Probe: Running on Empty II

Posted: February 6th, 2014 | Author: | Filed under: Performance | Tags: , , , , , , , | Comments Off on Probe: Running on Empty II

Probe Project, Running on Empty, Soho Theatre, February 5

 

Antonia Grove and Greig Cooke

Antonia Grove and Greig Cooke

The good news is that Running on Empty is now running on full. In its second major iteration it has become what it first set out to be, a study in a relationship running on emotional and physical empty (with the gauge trending towards dreams and the hereafter). The narrative elements that sidelined this focus in its first outing have given way to a more abstract core that is expressed uniquely through dance. Both Antonia Grove and Greig Cooke have honed their partnership to its raw essentials and it is riveting to watch, especially in the intimate space at Soho Theatre. They push their performances to the limits both in their respective solos and in their duets, and the reward is a partnership that is as alive as it is ruthlessly honest. Grove’s voice finds its form in the opening song, setting the poignant tone of the work, and after all her exertions at the very end her voice emerges from the depths of her breathless being as if rising again from the dead. Fabrice Serafino has pared down the set and improved the balance of colours in the costumes, while Beky Stoddart has sculpted the lighting beautifully around the two performers. Scott Smith is still a kind of doleful, one-man chorus but has a reduced role as counselor to Grove and can devote himself to what he does best: playing the musical score on guitar, clarinet, thumb harp and a range of electronic instruments. When all the elements of a production fall into their rightful place there is a sense of truth that pervades the work, and that sense of truth reinforces the directional line around which the performers can give their all. Twelve performances to go.

 


Shobana Jeyasingh Dance: Strange Blooms & Configurations

Posted: December 23rd, 2013 | Author: | Filed under: Performance | Tags: , , , , , , , , , , , , | Comments Off on Shobana Jeyasingh Dance: Strange Blooms & Configurations

Shobana Jeyasingh Dance, Strange Blooms & Configurations, Queen Elizabeth Hall, December 3

Noora Kela in Strange Blooms (photo: Chris Nash)

Noora Kela in Strange Blooms (photo: Chris Nash)

This review was commissioned by Pulse Magazine and first appeared online at www.pulseconnects.com. It was subsequently published in the Winter issue of the magazine. It is reproduced here with the kind permission of the editor. 

It is no coincidence that Shobana Jeyasingh chose the biology of plants to underpin the twenty-fifth anniversary of her choreographic debut and the birth of her company. The program at Queen Elizabeth Hall included her first work, Configurations, as well as the world première of Strange Blooms. If the latter is the flowering of her artistic development, her bold collaboration with Michael Nyman in 1988 that became Configurations illustrates the clarity of the process by which she achieved it. Dylan Thomas used the metaphor of a ‘force that through the green fuse drives the flower’, and there is a very real sense in both works of Jeyasingh’s rich, fertile imagination driving the creative process towards fulfillment. Her initial use of the traditional bharatanatyam dance form has broadened – she spoke candidly in the question and answer session following the performance about feeling ‘over-defined at the beginning by race and culture’ – but she remains focused on generating meaning in dance without recourse to stories. Her materials are space, time and the bodies of her dancers; her process is one of consummate design.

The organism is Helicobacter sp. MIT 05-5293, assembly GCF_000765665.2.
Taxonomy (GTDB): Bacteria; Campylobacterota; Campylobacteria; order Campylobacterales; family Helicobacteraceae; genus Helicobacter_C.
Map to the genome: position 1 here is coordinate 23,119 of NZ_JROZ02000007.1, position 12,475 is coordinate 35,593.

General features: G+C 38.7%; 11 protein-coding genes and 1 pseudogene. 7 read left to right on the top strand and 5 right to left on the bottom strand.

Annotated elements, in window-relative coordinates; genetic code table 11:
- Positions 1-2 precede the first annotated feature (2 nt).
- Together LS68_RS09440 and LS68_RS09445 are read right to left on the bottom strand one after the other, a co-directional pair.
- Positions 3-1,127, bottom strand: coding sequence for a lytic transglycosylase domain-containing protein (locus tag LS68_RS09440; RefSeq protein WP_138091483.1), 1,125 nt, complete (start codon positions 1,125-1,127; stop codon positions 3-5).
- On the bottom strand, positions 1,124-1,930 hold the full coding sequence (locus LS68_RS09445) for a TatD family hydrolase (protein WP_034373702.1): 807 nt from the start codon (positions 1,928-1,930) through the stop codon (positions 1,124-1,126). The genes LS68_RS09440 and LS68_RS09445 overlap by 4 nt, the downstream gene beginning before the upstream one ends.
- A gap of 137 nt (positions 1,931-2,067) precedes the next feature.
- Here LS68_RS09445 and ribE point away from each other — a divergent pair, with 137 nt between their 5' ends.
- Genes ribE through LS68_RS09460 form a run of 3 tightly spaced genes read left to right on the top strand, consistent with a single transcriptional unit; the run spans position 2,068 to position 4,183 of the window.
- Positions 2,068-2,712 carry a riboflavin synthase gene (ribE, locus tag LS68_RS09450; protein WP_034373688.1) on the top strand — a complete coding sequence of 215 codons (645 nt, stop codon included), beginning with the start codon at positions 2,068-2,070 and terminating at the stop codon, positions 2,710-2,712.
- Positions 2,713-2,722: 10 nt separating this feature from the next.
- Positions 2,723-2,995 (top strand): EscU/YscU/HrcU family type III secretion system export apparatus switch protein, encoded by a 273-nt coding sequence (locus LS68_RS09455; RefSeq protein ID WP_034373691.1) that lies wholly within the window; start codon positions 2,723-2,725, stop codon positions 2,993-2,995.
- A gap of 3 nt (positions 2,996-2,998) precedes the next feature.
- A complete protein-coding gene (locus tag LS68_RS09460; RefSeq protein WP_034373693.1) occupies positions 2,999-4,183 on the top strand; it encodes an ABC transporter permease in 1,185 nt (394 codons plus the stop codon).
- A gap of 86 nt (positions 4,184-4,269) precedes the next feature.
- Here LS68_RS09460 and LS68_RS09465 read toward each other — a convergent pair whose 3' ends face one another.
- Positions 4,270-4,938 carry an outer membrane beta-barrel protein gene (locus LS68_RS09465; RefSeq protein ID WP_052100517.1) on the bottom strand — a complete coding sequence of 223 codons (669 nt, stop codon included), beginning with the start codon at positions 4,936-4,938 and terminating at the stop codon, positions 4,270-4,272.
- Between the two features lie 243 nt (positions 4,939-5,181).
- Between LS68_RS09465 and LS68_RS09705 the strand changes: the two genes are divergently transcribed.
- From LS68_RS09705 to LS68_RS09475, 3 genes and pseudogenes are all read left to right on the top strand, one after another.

The members of the Benyounes Quartet sit patiently in the shadows before the start of Configurations. They will be playing Nyman’s String Quartet No. 2 which itself is based on a rhythmic score in six sections that Jeyasingh had prepared as a brief for the composer. Such close artistic collaboration is key to the unity of purpose in each work. Lucy Carter’s lighting design projects a series of rectangles on to the floor that change pattern in rhythm with the music and create pathways for the four arching, spiraling dancers whose steps are so precisely choreographed to the music that they are as much human instruments as they are indefatigable interpreters. Two years ago Jeyasingh reworked the choreography. ‘I wanted to say the same thing but find a simpler way to say it.’ It is this economy of means and her painterly use of space that give the music such a rich visual quality that is further enhanced by Ursula Bombshell’s costumes in reds and orange. The dancers never falter as they carry the lyrical forms, beauty, patterns and colour – even a moment of deadpan humour – through to the work’s conclusion.

A similar organic line is at work in Strange Blooms, not only as the basis of its design but in the subject matter itself. It is organized in four sections based on different aspects of plant biology: the first on the way tendrils curl and swirl in their frenzied search for support; the second on the algorithms of branching; the third on cellular instabilities within plants that help them to move, and the fourth about hybridity or cross breeding. From the very first moment these eight strange blooms unfold before our eyes as if we are looking through a microscope or at a time-lapse film, with Guy Hoare’s patterns of light reminiscent of Rothko in fauve colours suffusing the choreographic development. Graphic projections are not easy to get right in a dance context, but Jan Urbanowski’s laser-like etchings of plant forms play beautifully on the dancers’ bodies while Fabrice Serafino’s costumes subtly harmonise gender and reveal the dance. One can still see the low plié of bharatanatyam but the dance vocabulary belongs more with the urgency of natural forms than with any particular style.